Even if it is assumed that Sarao’s behaviour was high-frequency, the senior figure of Arthur Levitt (who used to be in-charge of the US Securities and Exchange Commission during the 1990s) has emphasised the need to distinguish good and bad actors. He explained in April 2014 that not every high-frequency trader is predatory “and some … respect the sanctity of the investor, and some … don’t.” In a similar vein, in February 2015, Steven McNamara also argued that high-frequency trading “is part of the transformation of the equity markets that has greatly reduced transaction costs for many investors, and so has brought great benefits.” For McNamara, “other practices such as momentum ignition, spoofing, and layering are merely high-tech versions of traditional market manipulation.”

Is Sarao a criminal mastermind or a sacrificial lamb? Viewed in light of the points set out above, he is increasingly looking more like the latter.

On day one (21 April 2015) when Sarao’s story broke, the notion that he was the Bin Laden of the world of financial crime may have been momentarily well received. But with the passage of time he looks more and more like a scapegoat, indeed a sacrificial lamb, in America’s manhunt for its “most wanted” criminals who must be brought to justice.

It is equally clear that reliance placed in the adage “it’s not our fault, we didn’t know” is easily debunked because employees in Deutsche Bank were quite well aware of the nature and quality of their actions (which were rather deliberate). Manager B and Submitter C were intentionally fixing EURIBOR by 3 whole basis points: there are no two ways about that. The bank’s attempts to bolster its reputation by casting false impressions about its creditworthiness vividly bring to mind the picture of Baron Münchhausen pulling himself up by his own pigtail.

None of the above comments should be read as taking sides. This article does not intend to defend Sarao or bash Deutsche Bank. Instead, it merely serves to illustrate the divergence between the methods employed to prosecute a lone rogue trader in comparison to those used to punish a leading international bank. In light of the comparison, it is strongly arguable that the hierarchy established in Seven Deadly Sins has effectively been turned on its head and as argued above Case 5: “Individual Criminality” has come to trump Case 1: “Clustered Criminality”. This is made all the more controversial by the fact that Deutsche Bank deliberately flouted the rules rather than genuinely misunderstanding the nature of the legal and ethical duties that it owed. In the final analysis, because “the eighth deadly sin” is ‘to fail to recognise that there is more than one side to the conduct story” – the other side of the conduct story being the issue of double standards in pursuing criminal prosecutions in the cases of misconduct juxtaposed above – the inversion of the hierarchy of culpability is without doubt the ninth deadly sin! In an inverted hierarchy, the “deadliest sin”.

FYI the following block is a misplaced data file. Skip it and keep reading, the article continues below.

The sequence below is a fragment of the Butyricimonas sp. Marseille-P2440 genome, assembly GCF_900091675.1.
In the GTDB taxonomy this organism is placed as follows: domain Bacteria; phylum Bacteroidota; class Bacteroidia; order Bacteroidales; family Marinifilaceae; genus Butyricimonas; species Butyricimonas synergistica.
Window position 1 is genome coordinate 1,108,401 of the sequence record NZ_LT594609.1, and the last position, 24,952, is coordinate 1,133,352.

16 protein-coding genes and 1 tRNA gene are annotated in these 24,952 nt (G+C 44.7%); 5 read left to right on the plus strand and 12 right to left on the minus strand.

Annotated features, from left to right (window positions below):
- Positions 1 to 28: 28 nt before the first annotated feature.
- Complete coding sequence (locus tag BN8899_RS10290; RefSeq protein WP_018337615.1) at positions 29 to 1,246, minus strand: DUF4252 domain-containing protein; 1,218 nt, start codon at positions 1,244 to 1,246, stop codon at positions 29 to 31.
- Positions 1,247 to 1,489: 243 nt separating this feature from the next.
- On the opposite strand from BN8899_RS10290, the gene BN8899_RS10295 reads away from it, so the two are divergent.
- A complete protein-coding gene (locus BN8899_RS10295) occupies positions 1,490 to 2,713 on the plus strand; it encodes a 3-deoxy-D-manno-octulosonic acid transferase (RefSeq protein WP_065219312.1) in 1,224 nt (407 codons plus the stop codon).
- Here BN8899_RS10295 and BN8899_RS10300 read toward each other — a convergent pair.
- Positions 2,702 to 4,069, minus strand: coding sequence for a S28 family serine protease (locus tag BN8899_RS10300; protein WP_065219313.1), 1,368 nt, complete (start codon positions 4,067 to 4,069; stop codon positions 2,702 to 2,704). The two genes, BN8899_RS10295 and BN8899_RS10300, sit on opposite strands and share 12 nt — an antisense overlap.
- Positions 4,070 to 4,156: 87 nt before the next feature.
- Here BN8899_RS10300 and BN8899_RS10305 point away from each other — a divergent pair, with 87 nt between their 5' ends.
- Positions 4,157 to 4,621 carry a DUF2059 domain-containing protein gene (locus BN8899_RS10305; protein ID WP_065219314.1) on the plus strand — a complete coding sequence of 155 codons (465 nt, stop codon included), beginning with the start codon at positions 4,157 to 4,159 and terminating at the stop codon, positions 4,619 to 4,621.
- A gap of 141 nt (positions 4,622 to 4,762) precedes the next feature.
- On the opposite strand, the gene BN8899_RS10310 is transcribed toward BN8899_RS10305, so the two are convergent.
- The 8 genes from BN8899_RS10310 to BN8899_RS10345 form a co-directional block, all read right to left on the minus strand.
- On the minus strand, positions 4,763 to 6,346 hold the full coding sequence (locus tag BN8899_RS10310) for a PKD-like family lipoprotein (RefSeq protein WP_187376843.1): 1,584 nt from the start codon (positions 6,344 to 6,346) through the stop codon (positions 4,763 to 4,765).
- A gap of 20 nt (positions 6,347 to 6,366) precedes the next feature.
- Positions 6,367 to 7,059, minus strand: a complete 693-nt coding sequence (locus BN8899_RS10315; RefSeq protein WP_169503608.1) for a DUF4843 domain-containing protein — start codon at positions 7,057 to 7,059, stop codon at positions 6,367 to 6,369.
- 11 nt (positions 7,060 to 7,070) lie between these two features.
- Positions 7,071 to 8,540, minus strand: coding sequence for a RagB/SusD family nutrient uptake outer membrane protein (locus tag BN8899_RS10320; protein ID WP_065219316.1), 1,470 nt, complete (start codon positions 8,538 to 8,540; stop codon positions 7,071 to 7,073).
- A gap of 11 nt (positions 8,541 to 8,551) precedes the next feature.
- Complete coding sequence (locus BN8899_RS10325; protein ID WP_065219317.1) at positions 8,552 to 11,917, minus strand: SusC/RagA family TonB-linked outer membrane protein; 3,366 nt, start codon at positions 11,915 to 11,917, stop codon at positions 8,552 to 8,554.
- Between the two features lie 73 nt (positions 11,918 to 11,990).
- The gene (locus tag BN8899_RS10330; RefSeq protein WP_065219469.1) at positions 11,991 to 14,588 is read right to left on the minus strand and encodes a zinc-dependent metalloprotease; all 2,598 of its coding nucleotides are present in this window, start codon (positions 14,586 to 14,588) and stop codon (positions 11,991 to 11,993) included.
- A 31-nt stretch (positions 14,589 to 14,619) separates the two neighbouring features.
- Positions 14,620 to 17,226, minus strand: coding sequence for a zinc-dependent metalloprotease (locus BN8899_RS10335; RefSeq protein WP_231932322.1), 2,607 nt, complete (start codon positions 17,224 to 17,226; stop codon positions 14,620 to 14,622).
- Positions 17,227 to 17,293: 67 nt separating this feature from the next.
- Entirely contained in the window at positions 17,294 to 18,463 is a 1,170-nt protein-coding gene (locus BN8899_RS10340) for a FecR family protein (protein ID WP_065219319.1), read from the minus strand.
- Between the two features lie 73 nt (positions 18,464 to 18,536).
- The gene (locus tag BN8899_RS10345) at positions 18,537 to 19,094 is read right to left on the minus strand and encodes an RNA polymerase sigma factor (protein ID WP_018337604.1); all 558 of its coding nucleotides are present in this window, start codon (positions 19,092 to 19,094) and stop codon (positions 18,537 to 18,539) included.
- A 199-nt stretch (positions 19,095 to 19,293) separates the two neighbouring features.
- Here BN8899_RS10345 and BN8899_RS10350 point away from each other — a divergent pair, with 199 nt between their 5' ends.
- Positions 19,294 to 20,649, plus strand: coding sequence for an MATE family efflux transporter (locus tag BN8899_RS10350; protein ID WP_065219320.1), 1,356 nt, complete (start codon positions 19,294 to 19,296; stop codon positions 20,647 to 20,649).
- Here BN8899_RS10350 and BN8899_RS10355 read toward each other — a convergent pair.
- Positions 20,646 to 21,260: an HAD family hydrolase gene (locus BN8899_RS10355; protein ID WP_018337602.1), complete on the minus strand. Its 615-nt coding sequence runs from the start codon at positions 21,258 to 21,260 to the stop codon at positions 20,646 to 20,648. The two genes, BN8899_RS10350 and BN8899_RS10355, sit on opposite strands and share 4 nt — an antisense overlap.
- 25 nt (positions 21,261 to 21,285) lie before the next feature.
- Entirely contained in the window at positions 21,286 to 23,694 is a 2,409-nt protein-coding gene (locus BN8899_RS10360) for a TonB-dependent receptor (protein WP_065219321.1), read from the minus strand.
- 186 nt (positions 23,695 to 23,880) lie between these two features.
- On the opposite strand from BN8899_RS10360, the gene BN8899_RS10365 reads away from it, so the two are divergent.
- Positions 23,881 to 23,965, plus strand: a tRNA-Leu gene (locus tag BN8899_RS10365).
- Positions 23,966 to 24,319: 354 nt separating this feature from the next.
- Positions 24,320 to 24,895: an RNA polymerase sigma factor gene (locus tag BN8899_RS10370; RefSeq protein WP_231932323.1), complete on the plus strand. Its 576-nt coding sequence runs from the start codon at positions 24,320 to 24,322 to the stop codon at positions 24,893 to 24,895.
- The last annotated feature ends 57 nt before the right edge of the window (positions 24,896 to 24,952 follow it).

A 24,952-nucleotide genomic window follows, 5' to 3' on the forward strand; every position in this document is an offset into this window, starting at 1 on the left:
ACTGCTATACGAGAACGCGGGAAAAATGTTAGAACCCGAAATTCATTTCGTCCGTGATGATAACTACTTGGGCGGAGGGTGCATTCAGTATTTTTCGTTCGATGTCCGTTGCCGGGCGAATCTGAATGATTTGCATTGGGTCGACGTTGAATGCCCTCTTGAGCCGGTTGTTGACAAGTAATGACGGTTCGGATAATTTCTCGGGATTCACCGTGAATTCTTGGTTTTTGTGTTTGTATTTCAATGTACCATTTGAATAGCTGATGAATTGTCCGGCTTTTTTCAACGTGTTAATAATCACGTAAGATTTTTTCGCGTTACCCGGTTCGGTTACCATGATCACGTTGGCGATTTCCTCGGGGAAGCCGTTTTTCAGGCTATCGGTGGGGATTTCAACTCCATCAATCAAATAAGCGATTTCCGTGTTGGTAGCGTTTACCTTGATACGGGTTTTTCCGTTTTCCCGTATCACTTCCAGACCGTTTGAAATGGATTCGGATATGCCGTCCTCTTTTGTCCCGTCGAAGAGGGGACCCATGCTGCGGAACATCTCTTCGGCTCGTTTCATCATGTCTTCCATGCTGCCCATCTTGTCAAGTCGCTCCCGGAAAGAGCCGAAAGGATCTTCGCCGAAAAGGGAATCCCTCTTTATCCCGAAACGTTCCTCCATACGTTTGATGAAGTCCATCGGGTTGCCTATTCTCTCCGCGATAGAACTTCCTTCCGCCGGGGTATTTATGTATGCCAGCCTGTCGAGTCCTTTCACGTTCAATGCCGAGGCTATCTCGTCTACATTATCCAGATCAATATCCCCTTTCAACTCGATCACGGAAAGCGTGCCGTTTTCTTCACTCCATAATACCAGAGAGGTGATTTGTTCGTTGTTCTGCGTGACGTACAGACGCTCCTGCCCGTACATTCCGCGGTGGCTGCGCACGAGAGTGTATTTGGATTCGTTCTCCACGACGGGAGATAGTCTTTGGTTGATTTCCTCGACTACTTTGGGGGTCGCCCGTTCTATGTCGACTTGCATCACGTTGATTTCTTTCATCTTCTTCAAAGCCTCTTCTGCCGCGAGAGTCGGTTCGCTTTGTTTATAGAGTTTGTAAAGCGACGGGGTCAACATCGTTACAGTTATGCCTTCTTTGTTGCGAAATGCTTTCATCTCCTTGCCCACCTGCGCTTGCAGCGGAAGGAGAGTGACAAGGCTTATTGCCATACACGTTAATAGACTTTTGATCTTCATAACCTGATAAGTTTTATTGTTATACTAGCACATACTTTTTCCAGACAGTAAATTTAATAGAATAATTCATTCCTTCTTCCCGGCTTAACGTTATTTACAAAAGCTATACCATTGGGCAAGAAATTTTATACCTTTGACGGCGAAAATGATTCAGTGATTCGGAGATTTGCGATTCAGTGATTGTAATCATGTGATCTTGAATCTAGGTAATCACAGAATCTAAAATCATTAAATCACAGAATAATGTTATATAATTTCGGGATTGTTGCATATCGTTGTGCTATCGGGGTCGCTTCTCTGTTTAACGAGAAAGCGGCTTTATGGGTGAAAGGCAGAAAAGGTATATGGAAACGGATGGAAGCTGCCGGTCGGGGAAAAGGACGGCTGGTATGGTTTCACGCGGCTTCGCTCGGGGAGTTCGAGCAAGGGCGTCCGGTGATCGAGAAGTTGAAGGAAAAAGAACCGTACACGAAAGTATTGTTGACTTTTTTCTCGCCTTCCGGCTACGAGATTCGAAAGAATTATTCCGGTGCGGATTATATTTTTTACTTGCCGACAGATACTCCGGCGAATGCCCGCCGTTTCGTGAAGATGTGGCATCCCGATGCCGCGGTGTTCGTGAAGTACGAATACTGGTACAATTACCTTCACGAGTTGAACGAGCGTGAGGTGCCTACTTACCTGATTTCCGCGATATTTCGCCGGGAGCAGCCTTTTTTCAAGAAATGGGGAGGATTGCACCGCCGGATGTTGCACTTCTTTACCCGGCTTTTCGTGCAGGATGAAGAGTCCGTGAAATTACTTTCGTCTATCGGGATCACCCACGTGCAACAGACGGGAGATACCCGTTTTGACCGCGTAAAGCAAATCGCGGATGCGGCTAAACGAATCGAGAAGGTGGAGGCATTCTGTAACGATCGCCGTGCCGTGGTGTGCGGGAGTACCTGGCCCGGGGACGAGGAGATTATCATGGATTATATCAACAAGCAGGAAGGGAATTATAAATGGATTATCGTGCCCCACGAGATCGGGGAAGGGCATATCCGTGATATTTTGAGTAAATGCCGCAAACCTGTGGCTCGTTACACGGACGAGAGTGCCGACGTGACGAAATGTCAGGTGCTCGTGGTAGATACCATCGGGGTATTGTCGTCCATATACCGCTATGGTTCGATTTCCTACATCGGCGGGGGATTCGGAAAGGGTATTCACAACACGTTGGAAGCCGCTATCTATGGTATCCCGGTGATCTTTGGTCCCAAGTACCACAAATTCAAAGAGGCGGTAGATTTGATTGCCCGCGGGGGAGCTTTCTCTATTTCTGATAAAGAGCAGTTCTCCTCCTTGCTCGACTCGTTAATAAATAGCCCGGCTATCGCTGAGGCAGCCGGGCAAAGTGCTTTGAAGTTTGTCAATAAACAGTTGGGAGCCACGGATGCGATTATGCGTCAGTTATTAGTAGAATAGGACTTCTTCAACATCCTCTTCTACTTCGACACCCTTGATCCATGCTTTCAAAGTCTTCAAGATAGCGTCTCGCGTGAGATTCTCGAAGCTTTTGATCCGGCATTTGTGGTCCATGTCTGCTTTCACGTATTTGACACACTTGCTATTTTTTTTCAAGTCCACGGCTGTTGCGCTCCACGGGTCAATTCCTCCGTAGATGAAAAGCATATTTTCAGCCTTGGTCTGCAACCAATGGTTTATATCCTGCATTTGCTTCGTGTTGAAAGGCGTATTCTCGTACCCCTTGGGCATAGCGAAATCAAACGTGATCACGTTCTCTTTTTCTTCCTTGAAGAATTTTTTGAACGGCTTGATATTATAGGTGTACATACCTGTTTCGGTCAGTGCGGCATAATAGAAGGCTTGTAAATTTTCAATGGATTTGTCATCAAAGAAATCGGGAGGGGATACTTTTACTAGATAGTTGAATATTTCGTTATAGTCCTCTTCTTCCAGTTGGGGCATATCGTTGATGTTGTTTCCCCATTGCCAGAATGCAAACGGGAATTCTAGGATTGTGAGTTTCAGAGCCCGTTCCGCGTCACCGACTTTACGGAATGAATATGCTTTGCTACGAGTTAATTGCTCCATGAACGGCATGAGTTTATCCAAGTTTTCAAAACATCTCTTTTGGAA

23 responses

29 04 2015

A UK financial trader accused of contributing to the 2010 Wall Street “flash crash” has been remanded in custody and granted a second week to raise £5.05m in bail.

Navinder Singh Sarao first appeared at Westminster Magistrates’ Court last Wednesday,

He failed to make bail last week. He will appear in court again on 6 May.

Mr Sarao, who wore a grey sweater and tracksuit trousers in court, has said he will oppose extradition to the US.

He spoke only to confirm his date of birth and address.

Mr Sarao has been charged by the US Department of Justice (DoJ) with wire fraud, commodities fraud and market manipulation.

A review date of the case remains as 26 May, but the date for a full extradition hearing has been pushed back from August to 24-25 September.

1 05 2015
4 05 2015
6 05 2015

Wed May 6, 2015 6:58am EDT

Accused ‘flash crash’ trader tells UK court: ‘I did nothing wrong’
(Reuters) – The British trader fighting extradition to the United States on charges of having contributed to the 2010 “flash crash” on Wall Street told a London court on Wednesday he had done nothing wrong and was just good at his job.

Navinder Singh Sarao, 36, who traded from his parents’ modest home in west London, has been charged by the U.S. Justice Department with wire fraud, commodities fraud and market manipulation.

“I’ve not done anything wrong apart from being good at my job. How is this allowed to go on, man?” Sarao said at Westminster Magistrates’ Court.

Two weeks ago, Sarao was granted bail pending a full extradition hearing later this year provided he produced just over 5 million pounds ($7.6 million) and met other conditions.

But his lawyer James Lewis said Sarao had not been able to access the 5 million pounds because U.S. authorities had frozen his assets.

“We cannot obtain any money. Any request to obtain the money was refused,” Lewis told the court.

He asked for the bail surety to be lowered to 50,000 pounds on Wednesday but the application was rejected by District Judge Elizabeth Roscoe, and Sarao remains in custody.

“I will not vary bail. I will leave it as it is,” Roscoe told Sarao and his legal team, who said they would consider an appeal to London’s High Court.